The minimum wage in Montana in 2023
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The Fair Labor Standards Act (FLSA) sets federal minimum wage standards that states must follow unless they have a higher state minimum wage law. Montana’s minimum wage law pays employees a rate of $9.20 per hour, which is higher than the federal rate of $7.25 per hour.
The minimum wage is the lowest amount of money per hour that an employer can legally pay its employees. This means Montana employers cannot pay workers less than this amount, regardless of their industry or type of business, and seasonal or part-time workers must also pay this rate.
Even if your employer breaks any of these rules, you are protected by law and any wages illegally withheld should be returned to you.
What is the current minimum wage in Montana?
The state of Montana is expected to raise the minimum wage from $9.20 to $9.95 per hour on January 1, 2023. This means employers will have to pay their employees more to compensate for their work from January this year. But it also means people currently earning minimum wage will be better off in January.
Why is a minimum wage needed?
The concept of the minimum wage was created to ensure fairness for workers. While employers will of course try to pay as little as possible to remain competitive, a minimum wage exists to prevent them from paying so little that it is impossible for workers to make ends meet.
Additionally, some jobs require skills that come with education and experience, which should be considered when determining pay. For example, someone who has worked in the service industry for several years may provide better customer service because of their expertise and knowledge of the company’s operations. Employers should reward people fairly for their hard work and education by paying them more than minimum wage.
What Are the Different Types of Pay Rates in Montana?
The minimum wage is the lowest hourly rate that an employer can legally pay an employee. The Fair Labor Standards Act (FLSA) sets a federal minimum wage that applies to all states. However, not all federal states have adopted the national minimum wage. The Montana Minimum Wage Act also includes provisions for different types of workers:
Standard Minimum Wage
The standard minimum wage is the minimum that an employee must pay per hour in a given state. This varies from state to state, but it is not uncommon for the federal and state governments to have different minimum wages. In Montana, as of January 1, 2023, the standard minimum wage is $9.95 per hour.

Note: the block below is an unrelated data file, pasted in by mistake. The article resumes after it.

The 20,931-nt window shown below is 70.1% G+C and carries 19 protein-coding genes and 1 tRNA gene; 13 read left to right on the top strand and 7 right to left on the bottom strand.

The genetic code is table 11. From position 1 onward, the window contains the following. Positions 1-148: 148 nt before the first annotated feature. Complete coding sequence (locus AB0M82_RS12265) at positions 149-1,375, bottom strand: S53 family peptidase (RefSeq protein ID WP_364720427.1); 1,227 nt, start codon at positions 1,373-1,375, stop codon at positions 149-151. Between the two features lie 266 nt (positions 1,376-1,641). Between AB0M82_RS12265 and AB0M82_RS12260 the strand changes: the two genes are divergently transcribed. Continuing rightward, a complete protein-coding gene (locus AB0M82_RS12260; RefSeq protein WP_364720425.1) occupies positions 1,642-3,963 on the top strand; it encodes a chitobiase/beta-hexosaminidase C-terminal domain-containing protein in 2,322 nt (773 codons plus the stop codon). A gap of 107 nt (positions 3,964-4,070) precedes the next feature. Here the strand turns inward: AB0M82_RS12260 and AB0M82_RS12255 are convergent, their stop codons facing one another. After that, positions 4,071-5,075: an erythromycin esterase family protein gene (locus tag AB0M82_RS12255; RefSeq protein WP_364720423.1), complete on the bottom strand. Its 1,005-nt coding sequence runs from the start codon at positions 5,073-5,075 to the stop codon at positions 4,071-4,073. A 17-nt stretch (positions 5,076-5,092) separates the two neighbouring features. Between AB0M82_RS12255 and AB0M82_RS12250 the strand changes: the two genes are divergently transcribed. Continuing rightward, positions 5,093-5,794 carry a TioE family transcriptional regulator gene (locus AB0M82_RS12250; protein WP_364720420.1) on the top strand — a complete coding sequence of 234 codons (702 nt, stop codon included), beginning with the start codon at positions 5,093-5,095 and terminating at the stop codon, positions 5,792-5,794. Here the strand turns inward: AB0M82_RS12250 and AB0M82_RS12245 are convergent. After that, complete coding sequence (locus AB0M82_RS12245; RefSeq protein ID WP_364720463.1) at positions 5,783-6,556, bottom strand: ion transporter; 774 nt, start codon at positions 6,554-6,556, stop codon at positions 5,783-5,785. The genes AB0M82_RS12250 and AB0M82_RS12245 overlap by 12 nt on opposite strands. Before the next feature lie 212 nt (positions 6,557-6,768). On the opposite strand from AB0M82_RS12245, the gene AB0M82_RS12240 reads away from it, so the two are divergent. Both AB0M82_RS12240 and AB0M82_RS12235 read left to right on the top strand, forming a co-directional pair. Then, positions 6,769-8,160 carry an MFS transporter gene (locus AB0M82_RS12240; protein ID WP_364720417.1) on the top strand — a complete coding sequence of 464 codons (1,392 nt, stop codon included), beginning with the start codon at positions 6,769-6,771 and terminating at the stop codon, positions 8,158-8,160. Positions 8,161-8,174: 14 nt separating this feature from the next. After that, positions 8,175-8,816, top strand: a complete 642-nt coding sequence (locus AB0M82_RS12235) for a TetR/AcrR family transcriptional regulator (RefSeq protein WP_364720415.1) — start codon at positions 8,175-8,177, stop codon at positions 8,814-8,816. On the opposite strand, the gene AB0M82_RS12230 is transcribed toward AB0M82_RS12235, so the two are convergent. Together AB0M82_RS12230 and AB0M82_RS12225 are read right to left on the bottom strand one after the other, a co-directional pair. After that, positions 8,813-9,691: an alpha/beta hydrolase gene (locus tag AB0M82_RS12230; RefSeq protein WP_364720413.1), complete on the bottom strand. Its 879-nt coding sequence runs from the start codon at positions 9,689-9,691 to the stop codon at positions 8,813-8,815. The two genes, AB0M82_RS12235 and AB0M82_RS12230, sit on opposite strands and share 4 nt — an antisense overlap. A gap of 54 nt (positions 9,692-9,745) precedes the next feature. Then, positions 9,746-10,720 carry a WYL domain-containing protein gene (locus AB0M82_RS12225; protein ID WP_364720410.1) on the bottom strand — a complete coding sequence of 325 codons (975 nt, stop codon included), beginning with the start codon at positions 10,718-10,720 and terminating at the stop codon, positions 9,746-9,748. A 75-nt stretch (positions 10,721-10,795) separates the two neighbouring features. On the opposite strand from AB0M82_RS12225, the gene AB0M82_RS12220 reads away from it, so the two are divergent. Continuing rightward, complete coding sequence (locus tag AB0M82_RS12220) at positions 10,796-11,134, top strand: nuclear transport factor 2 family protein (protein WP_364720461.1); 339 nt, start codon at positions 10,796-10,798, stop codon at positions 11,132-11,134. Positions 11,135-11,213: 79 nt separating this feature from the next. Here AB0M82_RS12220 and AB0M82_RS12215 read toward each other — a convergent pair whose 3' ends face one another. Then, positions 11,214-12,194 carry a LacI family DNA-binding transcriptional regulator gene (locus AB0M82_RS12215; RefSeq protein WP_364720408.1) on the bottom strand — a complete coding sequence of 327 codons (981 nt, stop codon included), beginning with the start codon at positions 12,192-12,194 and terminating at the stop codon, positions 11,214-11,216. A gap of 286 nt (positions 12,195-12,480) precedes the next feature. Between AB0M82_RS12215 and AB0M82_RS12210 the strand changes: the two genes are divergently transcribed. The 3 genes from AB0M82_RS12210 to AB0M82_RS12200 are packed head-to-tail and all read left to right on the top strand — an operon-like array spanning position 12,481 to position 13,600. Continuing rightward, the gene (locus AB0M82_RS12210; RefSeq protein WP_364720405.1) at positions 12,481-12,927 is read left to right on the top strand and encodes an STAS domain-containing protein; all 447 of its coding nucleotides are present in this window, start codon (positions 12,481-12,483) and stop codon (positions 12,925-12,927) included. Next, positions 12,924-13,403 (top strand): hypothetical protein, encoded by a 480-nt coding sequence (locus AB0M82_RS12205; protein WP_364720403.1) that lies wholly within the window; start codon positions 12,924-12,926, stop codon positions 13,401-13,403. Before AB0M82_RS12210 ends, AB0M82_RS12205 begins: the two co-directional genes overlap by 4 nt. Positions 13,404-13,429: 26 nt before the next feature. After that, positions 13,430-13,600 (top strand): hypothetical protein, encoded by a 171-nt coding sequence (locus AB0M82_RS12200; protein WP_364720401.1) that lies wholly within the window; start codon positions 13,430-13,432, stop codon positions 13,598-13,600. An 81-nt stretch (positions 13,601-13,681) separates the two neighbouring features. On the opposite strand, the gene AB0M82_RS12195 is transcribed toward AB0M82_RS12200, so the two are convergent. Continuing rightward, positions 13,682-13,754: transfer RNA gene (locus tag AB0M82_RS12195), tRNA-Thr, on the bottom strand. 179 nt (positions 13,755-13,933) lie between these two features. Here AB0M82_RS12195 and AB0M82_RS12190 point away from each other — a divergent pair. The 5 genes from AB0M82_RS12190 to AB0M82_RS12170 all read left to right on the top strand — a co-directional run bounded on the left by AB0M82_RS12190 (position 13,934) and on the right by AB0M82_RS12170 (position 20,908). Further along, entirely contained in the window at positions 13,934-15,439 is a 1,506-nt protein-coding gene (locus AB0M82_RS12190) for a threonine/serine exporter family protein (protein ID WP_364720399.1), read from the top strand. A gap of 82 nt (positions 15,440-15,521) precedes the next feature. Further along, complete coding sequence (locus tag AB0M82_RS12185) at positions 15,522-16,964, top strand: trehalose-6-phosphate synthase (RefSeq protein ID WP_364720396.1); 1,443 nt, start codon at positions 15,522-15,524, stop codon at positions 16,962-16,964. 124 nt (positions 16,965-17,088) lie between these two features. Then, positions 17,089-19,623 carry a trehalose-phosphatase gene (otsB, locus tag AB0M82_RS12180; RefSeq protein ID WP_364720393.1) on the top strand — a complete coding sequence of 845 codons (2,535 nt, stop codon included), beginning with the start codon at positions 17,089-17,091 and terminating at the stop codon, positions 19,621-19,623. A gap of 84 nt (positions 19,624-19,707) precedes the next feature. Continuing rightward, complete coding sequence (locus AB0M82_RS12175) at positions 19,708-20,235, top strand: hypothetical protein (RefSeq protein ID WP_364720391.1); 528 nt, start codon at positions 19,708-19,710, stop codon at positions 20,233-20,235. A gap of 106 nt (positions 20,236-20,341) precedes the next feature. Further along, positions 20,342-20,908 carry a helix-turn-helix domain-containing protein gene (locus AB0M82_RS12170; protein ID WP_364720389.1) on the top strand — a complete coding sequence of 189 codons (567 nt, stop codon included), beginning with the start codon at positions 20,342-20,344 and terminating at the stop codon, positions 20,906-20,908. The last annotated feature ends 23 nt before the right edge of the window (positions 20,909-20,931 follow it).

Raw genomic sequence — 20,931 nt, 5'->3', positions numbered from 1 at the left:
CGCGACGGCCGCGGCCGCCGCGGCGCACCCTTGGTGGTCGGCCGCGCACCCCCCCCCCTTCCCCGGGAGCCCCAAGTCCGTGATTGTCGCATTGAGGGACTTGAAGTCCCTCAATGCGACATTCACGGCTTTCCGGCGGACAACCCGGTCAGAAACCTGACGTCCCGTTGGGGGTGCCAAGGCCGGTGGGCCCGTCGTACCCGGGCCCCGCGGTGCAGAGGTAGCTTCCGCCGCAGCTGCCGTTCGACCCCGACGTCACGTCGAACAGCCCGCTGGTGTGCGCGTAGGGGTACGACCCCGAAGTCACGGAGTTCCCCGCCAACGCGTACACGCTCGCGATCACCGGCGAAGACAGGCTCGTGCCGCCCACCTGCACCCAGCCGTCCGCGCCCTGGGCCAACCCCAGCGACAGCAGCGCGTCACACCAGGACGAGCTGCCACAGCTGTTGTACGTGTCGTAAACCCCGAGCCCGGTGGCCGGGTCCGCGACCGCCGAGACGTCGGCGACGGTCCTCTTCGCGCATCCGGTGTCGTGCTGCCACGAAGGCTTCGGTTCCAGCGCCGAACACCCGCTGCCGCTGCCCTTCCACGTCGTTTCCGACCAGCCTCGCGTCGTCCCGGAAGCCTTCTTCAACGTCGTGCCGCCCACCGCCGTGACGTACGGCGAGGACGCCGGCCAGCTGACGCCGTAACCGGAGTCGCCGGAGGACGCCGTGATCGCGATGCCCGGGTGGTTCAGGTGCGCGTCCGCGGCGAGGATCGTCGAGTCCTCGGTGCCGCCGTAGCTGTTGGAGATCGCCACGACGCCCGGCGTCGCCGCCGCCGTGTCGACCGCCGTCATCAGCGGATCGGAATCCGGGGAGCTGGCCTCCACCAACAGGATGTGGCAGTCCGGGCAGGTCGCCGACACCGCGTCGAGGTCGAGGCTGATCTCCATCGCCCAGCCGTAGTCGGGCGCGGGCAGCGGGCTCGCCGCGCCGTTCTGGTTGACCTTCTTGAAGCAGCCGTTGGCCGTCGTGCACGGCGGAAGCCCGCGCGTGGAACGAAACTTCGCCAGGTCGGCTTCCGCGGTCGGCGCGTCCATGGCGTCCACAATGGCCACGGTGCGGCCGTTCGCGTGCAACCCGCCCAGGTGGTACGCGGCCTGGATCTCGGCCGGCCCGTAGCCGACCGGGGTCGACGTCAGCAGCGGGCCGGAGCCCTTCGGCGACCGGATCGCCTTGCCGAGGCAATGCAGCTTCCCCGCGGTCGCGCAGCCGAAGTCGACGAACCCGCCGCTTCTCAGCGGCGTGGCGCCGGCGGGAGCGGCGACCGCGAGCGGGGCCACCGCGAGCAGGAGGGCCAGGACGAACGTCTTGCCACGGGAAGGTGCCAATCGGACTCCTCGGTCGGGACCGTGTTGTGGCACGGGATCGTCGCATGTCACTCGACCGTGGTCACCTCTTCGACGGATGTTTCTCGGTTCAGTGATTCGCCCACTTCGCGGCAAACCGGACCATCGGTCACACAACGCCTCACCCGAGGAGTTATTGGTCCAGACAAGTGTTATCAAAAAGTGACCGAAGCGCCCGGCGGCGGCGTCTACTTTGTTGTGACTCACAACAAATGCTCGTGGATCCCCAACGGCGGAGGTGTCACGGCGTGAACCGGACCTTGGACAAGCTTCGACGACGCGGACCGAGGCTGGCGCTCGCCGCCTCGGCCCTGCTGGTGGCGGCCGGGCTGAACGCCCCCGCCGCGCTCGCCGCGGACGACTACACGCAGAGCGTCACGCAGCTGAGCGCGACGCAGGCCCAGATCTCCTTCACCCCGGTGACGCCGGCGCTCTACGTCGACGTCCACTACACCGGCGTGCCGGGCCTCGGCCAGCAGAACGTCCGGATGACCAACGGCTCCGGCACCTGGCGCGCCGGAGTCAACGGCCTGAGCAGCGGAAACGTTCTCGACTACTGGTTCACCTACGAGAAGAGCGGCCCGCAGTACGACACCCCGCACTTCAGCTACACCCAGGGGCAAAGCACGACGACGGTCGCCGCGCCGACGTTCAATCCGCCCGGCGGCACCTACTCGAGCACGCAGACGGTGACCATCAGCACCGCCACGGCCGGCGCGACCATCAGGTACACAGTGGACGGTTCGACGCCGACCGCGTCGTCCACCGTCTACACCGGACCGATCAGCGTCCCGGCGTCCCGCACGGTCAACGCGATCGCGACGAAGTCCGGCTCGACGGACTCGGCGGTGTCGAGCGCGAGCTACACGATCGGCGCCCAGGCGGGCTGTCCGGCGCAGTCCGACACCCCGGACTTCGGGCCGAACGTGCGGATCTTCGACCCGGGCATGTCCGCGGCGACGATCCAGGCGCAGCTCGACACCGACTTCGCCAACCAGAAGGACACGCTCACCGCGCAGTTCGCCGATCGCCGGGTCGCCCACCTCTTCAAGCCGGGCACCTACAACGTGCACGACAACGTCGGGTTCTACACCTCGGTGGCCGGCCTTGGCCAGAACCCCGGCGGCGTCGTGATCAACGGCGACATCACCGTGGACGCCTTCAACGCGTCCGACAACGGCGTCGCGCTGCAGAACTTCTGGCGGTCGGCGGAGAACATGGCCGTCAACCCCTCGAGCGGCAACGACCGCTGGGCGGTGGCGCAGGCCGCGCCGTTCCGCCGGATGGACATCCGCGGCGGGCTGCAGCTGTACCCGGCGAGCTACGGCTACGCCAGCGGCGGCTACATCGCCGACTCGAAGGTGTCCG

Under 20 minimum wage
If you are under 20 years old, your employer can pay you less than the legal minimum wage if you work at least 90 days per calendar year and no more than 30 hours per week. The minimum wage for under-20s in Montana is $4.25 an hour.
Minimum wage with tip
Montana law does not allow employers to count tips. Minimum wage applies to all employees in Montana, including tips such as waiters and waitresses. Employers are therefore not allowed to have tips offset against their minimum wage obligations.
Suppose the employee does not receive enough tips to make up the difference between the cash wages paid by their employer and the applicable minimum wage. In this case, the employer must make up the difference so that the employee earns at least the applicable minimum wage per hour.
Student Minimum Wage
Minimum wage for students is $7.82 per hour for up to 20 hours per week with certain employers. This exception applies only to students who are enrolled in an accredited secondary school or college and work part-time.
How should small business owners adapt to Montana minimum wage changes?
In the coming months, small business owners will work to determine how this change will affect their business.
To prepare for these changes, small business owners should do the following:
Determine your expenses
The first thing you need to do is figure out how much your employees are making now and how much they will be making when the new minimum wage goes into effect. Then think about what other expenses will also increase. For example, if you pay health insurance for your employees and their families, these costs also increase.
Automate your payroll system
This is something any small business can easily do: automate payroll so that it happens automatically every week or two, instead of having to manually pay each employee on payday. You can also find software programs that allow you to track employees’ hours worked and automatically calculate their paychecks based on those hours worked.
This is an easy way for a small business owner to make sure everyone gets paid what they’re owed without having to sit down with every employee every week or two and figure out exactly how much money they need from each paycheck.
Evaluate hiring practices
Once you know how much to pay your employees, you should assess whether or not your hiring practices need updating. If you’re looking to add new employees to your team, now is a good time to consider how they will fit into your company culture and job descriptions before you start working with you full-time.
It’s also important to evaluate current practices like overtime or whether employees are eligible for benefits. It should be fixed before these changes go into effect on January 1st, 2023.
As more states begin enacting minimum wage increases, business owners need to adjust their practices and ensure they meet state minimum wage requirements. While some see these changes as beneficial for businesses, others may find them problematic. In any case, every business owner should be aware of how federal, state, and local laws affect their business.